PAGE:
Tania Ahmed’s feet tap aggressively as she moves forward, her eyes wide and lips sealed. Her arms extend above her head, her nimble fingers cupped together like the hood of a cobra.
In a dance about the tale of the Indian deity Krishna, she is playing a serpent named Kaliya.
Ahmed will soon climb the stage for her Arangetram (Tamil for “ascending the stage”), a debut performance in Indian classical dance that will signify her transition from pupil to professional. Now 23, she has been practicing for this day since the age of seven, when her parents enrolled her at the Triveni School of Dance in Brookline, under the guidance of her guru, Neena Gulati.
Gulati instilled in her a love for dance, and the discipline it required. Even when Ahmed quit at age 14, overcome with the fear that dancing out the tales of Hindu deities conflicted with her Islamic beliefs, she never stopped practicing.
She gave up Gulati’s classes for 6 years, and began wearing a hijab of her own accord. But the severe anxiety and depression she developed during her college years left her feeling insecure; brought her back to dance in search of solace. “Dance just isn’t something I can ever give up, and Neena aunty was more than happy to have me come back.”
After she finally returned to class three years ago, Gulati introduced her to the woman destined to play Krishna to her Kaliya, Nirmala Lynch.
Lynch, 45, also found her way back to dance three years ago, after a 13-year sabbatical rooted in her two young children and unstable marriages. “My first husband used to say things that would make me feel so horrible for doing it.”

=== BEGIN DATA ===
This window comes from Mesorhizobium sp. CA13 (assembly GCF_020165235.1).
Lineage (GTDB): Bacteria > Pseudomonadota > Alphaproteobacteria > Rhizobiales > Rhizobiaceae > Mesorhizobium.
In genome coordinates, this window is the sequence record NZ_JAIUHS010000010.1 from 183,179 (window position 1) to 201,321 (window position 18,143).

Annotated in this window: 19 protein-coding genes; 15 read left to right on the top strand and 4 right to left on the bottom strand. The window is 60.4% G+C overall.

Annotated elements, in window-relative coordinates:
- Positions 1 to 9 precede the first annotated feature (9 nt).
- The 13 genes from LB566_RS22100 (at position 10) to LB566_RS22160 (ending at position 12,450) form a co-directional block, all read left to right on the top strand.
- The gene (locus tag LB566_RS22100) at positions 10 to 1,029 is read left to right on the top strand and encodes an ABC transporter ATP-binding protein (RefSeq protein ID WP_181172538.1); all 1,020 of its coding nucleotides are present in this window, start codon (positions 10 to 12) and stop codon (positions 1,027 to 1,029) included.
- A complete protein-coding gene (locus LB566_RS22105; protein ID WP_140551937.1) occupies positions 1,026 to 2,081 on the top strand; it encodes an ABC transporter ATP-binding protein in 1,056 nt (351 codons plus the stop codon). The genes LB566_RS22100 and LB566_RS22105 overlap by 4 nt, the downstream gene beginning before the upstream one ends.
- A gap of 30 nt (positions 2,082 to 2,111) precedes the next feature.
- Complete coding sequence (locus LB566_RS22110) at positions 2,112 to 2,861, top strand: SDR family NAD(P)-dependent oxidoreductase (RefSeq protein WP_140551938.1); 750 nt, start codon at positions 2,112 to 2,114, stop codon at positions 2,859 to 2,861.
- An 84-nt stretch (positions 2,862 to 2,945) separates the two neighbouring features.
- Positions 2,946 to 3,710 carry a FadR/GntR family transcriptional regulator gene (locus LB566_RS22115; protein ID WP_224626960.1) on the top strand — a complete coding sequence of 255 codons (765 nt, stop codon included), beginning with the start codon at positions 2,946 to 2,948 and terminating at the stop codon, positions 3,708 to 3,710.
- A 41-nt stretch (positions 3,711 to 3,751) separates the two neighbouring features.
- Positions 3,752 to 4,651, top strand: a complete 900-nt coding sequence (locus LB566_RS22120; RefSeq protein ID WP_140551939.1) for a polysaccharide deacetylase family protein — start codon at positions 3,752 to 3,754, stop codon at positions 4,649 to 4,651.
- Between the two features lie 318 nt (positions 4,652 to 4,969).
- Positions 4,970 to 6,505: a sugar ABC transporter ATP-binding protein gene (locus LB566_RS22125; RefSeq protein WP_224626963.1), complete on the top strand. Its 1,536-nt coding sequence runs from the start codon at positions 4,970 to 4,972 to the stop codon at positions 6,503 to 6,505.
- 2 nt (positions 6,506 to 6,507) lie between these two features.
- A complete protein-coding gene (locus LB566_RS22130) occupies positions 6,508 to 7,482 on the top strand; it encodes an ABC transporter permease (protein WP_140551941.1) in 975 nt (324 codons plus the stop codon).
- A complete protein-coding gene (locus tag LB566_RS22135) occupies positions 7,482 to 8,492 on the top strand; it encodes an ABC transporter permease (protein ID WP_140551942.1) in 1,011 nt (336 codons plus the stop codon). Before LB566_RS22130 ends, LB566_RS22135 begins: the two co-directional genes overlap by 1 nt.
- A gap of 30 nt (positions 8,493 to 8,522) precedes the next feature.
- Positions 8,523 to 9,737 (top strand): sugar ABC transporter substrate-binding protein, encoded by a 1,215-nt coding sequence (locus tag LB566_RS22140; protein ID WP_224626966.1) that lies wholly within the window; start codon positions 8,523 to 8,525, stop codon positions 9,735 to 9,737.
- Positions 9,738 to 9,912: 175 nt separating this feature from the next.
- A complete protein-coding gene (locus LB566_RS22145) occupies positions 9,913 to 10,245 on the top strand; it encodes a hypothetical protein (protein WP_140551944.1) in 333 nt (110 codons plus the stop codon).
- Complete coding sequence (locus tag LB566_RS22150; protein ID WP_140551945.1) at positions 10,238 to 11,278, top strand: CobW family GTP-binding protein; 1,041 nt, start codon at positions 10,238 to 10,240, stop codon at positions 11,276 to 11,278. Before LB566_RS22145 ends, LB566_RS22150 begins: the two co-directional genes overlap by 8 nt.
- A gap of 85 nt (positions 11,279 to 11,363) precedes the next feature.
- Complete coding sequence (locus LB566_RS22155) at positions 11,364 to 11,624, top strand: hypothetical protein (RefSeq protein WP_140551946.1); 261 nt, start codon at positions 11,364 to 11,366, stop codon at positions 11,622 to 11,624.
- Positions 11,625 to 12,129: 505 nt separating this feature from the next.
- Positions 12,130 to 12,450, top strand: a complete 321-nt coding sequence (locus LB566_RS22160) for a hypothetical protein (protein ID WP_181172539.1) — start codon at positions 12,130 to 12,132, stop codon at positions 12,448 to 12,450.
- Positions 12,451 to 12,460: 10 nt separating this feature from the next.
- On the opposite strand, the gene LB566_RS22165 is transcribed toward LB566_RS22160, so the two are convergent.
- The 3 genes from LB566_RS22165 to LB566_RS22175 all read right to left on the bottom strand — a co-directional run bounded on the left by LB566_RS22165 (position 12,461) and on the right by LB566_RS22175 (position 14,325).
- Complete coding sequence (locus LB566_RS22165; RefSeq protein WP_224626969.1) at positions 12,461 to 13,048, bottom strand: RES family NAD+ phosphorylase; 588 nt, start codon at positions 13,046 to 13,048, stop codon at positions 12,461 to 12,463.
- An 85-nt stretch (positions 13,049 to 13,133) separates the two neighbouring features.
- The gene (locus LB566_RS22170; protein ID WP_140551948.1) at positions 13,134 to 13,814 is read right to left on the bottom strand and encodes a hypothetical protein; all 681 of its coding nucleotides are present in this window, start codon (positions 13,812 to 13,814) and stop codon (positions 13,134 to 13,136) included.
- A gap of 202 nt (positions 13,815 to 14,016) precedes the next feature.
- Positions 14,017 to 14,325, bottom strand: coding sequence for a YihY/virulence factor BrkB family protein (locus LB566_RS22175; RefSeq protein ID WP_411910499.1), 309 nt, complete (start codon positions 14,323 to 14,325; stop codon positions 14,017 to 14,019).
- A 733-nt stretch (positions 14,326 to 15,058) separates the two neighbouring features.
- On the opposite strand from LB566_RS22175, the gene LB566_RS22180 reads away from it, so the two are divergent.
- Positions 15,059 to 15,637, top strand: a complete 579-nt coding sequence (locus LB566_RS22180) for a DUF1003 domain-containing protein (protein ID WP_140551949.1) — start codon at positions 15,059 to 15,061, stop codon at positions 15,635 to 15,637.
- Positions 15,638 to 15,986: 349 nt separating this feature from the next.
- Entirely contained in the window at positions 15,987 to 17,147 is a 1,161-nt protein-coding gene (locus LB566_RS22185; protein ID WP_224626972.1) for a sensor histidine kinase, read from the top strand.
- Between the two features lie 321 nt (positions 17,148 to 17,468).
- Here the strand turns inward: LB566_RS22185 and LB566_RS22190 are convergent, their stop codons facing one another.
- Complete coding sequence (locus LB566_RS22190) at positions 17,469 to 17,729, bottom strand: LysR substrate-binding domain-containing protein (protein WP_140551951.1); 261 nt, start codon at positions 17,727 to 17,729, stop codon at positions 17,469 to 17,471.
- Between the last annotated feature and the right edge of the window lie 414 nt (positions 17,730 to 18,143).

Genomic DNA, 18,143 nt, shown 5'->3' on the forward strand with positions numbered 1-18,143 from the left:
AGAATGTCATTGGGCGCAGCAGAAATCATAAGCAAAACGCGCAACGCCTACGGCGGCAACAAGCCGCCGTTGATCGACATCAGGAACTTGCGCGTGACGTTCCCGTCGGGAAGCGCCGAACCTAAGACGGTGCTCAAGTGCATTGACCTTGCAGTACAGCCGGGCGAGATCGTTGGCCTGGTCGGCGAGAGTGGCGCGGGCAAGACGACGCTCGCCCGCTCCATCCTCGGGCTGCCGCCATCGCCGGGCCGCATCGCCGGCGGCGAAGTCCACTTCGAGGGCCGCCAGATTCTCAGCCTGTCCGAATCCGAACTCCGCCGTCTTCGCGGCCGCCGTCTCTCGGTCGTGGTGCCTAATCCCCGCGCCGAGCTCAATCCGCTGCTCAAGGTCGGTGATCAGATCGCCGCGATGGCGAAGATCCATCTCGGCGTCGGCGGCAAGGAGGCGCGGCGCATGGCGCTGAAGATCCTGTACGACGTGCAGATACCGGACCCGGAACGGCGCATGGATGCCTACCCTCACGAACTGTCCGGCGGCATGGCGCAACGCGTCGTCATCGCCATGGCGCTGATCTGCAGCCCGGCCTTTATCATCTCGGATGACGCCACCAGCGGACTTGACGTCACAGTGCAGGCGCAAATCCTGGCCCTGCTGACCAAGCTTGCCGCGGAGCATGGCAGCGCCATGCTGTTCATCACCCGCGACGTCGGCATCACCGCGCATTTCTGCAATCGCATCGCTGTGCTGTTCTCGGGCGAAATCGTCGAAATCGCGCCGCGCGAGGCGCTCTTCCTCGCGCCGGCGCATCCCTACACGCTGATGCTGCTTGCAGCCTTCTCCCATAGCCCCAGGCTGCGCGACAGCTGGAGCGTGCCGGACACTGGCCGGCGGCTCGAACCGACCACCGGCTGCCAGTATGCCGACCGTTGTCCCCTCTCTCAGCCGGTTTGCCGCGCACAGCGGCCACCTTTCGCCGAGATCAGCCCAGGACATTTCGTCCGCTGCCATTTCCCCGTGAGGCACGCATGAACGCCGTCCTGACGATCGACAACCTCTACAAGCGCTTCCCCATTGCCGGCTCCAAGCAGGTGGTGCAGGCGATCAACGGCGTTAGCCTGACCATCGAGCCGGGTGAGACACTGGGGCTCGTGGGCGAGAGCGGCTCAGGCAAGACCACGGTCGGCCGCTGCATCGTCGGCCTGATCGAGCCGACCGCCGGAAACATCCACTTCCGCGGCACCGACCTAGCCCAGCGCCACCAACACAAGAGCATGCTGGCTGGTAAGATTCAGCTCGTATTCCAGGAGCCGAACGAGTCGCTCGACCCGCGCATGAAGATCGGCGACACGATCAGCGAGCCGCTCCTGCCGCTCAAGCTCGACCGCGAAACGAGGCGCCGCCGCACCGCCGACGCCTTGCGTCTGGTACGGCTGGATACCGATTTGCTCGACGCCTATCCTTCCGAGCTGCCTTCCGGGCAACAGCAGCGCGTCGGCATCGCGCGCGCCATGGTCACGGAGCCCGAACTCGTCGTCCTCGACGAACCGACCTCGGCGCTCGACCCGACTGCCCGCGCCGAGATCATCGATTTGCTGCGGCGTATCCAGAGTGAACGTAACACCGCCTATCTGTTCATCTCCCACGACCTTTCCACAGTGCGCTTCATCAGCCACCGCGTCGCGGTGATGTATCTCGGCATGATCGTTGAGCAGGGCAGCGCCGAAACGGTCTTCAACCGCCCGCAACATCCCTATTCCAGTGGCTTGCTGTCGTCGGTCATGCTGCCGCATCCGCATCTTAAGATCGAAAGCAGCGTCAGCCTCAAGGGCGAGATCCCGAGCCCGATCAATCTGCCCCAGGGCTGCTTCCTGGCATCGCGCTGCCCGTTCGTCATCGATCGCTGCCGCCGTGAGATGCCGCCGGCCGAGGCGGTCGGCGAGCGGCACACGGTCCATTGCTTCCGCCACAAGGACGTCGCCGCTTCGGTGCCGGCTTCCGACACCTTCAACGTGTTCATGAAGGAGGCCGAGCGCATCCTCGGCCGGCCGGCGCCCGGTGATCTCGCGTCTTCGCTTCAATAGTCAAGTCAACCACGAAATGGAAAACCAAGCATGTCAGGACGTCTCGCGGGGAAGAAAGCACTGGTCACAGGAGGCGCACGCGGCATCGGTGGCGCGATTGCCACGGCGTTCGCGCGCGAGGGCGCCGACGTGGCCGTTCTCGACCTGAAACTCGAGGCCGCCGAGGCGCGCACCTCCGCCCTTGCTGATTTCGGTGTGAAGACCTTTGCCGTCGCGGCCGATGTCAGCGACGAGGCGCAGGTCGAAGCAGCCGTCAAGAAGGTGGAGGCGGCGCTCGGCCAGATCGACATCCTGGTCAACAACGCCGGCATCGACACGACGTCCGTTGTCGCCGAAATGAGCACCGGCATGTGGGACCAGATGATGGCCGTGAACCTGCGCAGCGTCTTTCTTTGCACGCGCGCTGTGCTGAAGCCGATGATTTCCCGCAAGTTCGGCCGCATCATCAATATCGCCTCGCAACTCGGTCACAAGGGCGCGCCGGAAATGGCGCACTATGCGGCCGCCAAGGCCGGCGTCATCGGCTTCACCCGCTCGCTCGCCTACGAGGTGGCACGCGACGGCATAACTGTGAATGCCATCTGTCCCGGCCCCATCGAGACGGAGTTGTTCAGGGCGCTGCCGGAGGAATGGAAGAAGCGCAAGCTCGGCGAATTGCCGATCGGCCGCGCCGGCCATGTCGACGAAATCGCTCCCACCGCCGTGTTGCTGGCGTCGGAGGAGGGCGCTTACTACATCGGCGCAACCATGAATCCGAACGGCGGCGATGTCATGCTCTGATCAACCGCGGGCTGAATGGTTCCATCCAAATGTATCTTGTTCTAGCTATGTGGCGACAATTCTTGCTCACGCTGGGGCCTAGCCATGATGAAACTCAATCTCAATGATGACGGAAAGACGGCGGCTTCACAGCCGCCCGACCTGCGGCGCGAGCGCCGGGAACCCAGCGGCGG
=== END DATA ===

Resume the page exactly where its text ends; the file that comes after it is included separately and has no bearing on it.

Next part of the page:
“My kids were young and my husband was physically abusive. He took my identity, my dance, away from me. I didn’t feel like myself anymore, and so when he struck me in front of our son, I knew it was the last straw.”
But upon leaving him she only fell into another unstable relationship. “My second husband didn’t ever strike me, but he was just as mentally abusive.” The stress of her relationship took a toll on her mental and physical well-being, so much so that her body gave up. “Doctors said it was Stress Cardiomyopathy. The Japanese call it ‘sadness of the heart.’”
She had to be revived thrice. “The first thing I said once I was finally stable, was ‘why the fuck did you bring me back?’ I saw the light. I saw my mother, but she told me that I have to live on, for the people and things I love.” People like Gulati, and things like dancing.
“Neena aunty is my mentor. She’s someone I admire not only as a teacher, but as a mother, woman, and friend.”